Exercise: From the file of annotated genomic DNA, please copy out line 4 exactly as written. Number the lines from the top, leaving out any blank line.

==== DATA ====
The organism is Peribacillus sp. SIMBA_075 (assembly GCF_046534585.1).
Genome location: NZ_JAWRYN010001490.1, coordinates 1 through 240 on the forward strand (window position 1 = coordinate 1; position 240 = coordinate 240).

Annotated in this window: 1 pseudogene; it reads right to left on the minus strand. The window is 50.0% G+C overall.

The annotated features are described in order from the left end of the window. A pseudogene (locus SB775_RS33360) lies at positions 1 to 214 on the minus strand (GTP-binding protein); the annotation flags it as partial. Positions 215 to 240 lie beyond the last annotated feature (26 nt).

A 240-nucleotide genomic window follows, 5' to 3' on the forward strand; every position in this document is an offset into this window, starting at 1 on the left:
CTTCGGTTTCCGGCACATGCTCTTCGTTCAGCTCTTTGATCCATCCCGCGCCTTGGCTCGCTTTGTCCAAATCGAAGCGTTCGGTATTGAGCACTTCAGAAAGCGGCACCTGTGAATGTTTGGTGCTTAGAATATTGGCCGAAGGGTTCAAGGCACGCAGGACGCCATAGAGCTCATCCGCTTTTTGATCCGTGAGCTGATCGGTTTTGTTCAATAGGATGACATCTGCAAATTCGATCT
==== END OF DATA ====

The annotated features are described in order from the left end of the window. A pseudogene (locus SB775_RS33360) lies at positions 1 to 214 on the minus strand (GTP-binding protein); the annotation flags it as partial. Positions 215 to 240 lie beyond the last annotated feature (26 nt).